The primary data source for estimates presented in this tool is the U.S. Census Bureau’s American Community Survey (ACS) Public Use Microdata Sample (PUMS), accessed via the Minnesota Population Center IPUMS-USA database (IPUMS-USA, University of Minnesota, www.ipums.org). For areas with 200,000 or more renter households, single-year ACS PUMS files (2005, 2014) were used to generate estimates. For those areas with fewer than 200,000 renter households, the five-year ACS PUMS files were used (2005–2009, 2010–2014). See Methodology for details.
Please address any questions or comments about this data tool to Eileen Divringi (Eileen.Divringi@phil.frb.org).
Renter income category
Calculated for renter households based on the relationship of the household’s income to the regional median family income (MFI):
Contract rent plus tenant-paid utilities such as electricity, gas, water, sewer, and fuel for heating the home.2
Calculated as the share of renter households for which gross rent was >30 percent of the monthly household income.
Severe cost burden
Calculated as the share of renter households for which gross rent was >50 percent of the monthly household income.
Median rent gap
The rent gap is calculated as the difference between a cost-burdened household’s maximum affordable rent (30 percent of the monthly household income) and their reported gross rent. Median rent gaps are calculated based on all cost-burdened households in each income category.
Surplus/deficit of affordable and available rental units
A unit is considered affordable if gross rent did not exceed 30 percent of the monthly household income at the given income threshold, adjusted for number of rooms (see Methodology for details). A unit is available if it is either vacant or currently occupied by a household at or below the given income threshold. The surplus/deficit is calculated as the total number of rental units that were affordable and available at a given income level minus the total number of renter households at or below that corresponding income level.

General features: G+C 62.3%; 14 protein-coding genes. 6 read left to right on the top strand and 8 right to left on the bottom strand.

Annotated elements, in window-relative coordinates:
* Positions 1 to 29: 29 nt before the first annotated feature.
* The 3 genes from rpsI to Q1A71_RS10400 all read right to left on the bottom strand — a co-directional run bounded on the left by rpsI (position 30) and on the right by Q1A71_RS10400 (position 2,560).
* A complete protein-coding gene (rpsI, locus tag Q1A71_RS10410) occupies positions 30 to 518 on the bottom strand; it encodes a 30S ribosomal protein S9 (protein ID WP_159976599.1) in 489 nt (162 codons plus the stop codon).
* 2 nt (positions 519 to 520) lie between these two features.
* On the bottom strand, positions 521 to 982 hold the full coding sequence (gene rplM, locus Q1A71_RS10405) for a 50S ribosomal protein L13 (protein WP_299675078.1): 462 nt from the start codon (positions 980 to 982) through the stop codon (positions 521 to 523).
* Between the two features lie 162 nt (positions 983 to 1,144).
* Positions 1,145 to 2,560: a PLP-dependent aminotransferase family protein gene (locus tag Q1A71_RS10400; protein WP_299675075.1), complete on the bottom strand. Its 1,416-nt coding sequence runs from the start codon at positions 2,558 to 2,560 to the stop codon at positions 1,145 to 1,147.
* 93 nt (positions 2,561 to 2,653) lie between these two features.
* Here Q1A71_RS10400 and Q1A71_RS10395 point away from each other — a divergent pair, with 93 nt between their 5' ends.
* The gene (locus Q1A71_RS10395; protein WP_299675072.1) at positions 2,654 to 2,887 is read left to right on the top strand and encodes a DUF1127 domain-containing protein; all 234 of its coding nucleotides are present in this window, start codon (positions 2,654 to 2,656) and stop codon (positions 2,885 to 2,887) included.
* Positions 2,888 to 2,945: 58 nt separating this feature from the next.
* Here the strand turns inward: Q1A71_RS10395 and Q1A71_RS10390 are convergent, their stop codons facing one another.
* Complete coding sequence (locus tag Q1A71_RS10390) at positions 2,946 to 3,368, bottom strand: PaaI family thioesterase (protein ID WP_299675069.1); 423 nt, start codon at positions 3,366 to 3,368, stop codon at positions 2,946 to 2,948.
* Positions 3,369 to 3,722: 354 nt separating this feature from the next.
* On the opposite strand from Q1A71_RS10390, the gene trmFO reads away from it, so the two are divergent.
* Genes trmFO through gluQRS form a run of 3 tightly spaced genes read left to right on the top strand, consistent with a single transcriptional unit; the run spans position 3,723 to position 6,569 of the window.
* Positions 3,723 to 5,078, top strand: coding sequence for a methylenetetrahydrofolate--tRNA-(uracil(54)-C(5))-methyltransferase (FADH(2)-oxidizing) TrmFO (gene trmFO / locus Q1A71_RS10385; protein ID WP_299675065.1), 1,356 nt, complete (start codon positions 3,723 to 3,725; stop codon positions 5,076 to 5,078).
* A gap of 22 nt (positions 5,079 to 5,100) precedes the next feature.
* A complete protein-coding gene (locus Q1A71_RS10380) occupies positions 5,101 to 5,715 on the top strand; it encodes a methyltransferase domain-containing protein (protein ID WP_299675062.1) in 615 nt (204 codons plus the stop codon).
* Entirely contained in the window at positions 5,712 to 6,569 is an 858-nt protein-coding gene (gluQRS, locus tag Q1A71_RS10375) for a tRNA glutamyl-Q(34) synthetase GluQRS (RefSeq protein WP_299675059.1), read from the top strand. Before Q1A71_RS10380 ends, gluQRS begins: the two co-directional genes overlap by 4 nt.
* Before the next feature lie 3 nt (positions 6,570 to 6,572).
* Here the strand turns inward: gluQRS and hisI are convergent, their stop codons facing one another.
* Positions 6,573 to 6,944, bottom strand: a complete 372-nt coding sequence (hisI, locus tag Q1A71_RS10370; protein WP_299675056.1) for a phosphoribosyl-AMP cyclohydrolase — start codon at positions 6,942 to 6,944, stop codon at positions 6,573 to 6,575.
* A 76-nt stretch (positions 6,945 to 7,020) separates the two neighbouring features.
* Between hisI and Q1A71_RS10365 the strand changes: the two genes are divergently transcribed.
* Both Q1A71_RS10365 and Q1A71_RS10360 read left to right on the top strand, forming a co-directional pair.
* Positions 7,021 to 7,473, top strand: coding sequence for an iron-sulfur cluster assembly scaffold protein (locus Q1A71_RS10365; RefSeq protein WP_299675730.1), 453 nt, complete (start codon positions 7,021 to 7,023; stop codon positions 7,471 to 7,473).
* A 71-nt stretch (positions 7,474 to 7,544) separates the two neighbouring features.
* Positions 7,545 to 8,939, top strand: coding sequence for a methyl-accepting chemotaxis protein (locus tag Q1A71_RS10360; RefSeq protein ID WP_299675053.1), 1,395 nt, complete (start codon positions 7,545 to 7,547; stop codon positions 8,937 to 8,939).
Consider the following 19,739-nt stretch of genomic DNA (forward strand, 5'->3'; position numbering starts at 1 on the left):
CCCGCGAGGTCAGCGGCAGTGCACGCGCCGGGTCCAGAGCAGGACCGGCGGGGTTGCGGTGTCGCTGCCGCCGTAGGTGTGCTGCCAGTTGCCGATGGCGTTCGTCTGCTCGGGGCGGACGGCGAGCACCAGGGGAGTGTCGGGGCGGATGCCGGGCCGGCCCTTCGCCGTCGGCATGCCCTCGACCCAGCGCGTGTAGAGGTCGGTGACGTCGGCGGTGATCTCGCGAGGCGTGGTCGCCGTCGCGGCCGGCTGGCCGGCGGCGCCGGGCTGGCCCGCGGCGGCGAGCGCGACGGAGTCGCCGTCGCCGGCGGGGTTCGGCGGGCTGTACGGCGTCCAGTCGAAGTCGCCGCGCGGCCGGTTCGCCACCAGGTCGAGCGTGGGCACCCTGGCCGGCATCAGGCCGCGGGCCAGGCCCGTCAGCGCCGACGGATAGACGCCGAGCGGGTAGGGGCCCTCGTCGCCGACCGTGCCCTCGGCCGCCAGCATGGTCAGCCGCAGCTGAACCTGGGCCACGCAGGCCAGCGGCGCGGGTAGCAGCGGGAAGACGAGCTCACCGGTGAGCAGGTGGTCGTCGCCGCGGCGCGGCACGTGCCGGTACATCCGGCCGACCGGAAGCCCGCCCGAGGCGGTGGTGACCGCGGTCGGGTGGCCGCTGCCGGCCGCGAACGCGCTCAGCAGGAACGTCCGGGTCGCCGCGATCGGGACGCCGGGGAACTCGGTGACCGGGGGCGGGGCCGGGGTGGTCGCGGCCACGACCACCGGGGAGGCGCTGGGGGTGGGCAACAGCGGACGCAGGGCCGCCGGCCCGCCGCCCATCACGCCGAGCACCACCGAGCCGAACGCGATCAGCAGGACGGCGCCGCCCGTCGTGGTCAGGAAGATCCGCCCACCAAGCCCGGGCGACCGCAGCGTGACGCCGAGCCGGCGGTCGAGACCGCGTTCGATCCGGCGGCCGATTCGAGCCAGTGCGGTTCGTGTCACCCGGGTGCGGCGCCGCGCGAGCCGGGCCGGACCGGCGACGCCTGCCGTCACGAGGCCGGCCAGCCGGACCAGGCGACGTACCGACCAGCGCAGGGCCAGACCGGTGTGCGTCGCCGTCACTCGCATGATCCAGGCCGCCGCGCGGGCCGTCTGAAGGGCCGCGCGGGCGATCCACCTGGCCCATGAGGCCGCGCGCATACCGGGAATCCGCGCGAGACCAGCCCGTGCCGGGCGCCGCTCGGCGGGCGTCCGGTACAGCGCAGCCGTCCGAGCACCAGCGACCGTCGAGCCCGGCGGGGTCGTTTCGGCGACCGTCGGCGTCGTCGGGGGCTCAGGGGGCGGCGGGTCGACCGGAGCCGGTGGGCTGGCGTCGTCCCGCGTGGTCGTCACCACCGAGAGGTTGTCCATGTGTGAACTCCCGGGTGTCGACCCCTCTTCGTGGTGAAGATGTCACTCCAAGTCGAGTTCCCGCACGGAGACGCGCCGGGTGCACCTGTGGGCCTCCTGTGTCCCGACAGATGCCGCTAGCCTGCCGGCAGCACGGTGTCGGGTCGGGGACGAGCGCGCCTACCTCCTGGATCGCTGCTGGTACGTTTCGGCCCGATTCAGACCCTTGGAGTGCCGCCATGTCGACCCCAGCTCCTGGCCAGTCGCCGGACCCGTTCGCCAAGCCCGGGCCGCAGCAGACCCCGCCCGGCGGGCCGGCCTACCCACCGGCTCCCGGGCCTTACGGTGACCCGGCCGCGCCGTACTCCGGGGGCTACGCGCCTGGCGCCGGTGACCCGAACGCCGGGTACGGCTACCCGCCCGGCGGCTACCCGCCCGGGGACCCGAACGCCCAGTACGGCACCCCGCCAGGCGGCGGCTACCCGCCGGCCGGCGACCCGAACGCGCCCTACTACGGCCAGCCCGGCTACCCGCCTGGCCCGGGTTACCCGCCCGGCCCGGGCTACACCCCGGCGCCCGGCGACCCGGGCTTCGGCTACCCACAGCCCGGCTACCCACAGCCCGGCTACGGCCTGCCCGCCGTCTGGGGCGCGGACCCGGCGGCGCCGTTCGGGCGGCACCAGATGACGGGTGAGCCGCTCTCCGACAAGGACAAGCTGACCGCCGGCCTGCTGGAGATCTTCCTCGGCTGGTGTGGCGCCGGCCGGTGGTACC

Affordable and available units per 100 renter households
Calculated as the number of rental units that were affordable and available to households at or below a given income threshold per 100 households at or below that income level.
Vacant rental units by affordability category
Calculated as the share of total vacant units that were affordable to renters in each income category.
Cost-burdened, lower-income household
A renter household for which income was ≤80 percent of the regional MFI and gross rent was >30 percent of monthly income.
Calculated as the share of all individuals in cost-burdened, lower-income households in racial/ethnic categories. Race categories exclude those who identified their ethnicity as Hispanic; the Hispanic category includes individuals of any race.
Calculated as the share of all individuals in cost-burdened, lower-income households that falls within each age category. Unrounded percentages sum to 100.
Calculated as the share of all cost-burdened, lower-income households that falls within each household type category. Unrounded percentages sum to 100.
Share of households cost-burdened, selected vulnerable subgroups
Calculated as the share of all renter households in selected vulnerable groups for which gross rent was >30 percent of monthly household income:
Individual 18 to 65 years old; not enrolled in school.
Number of employed persons
Calculated as the number of individuals in cost-burdened, lower-income households who reported being employed at time of survey. Includes those employed part time.
Current employment status
Calculated as the share of working-age adults in cost-burdened, lower-income households by employment status at time of survey.
Prior year employment status
Calculated as the share of working-age adults in cost-burdened, lower-income households by employment status during 12 months prior to survey:
Calculated as the share of individuals 25 years or older in cost-burdened, lower-income households by highest level of education completed.
Occupations of working adults
Calculated as the share of employed individuals in cost-burdened, lower-income households by occupational category of primary job (at which they worked the most hours):
All dollar figures are in 2014 dollars.
Two changes to the methodology for determining gross rents and household income categories preclude direct comparison of these estimates to those of prior reports released by the Philadelphia Fed’s Community Development Studies & Education Department. First, beginning with this update, utility costs for vacant units are imputed based on the median utility costs of similarly sized units. Second, households reporting zero or negative income that paid more than the Fair Market Rent (as defined by the U.S. Department of Housing and Urban Development) for their unit during the survey year were reclassified as “not lower-income” since their income situation was assumed to be either temporary or not indicative of broader economic hardship.
To adjust for PUMA boundaries that were discontinuous with MSA boundaries, Cecil County, MD, is excluded from estimates for the Philadelphia–Camden–Wilmington MSA, and Green County, PA, is included in estimates for the Pittsburgh MSA.
To read about the details of the methodology used in this analysis, click here.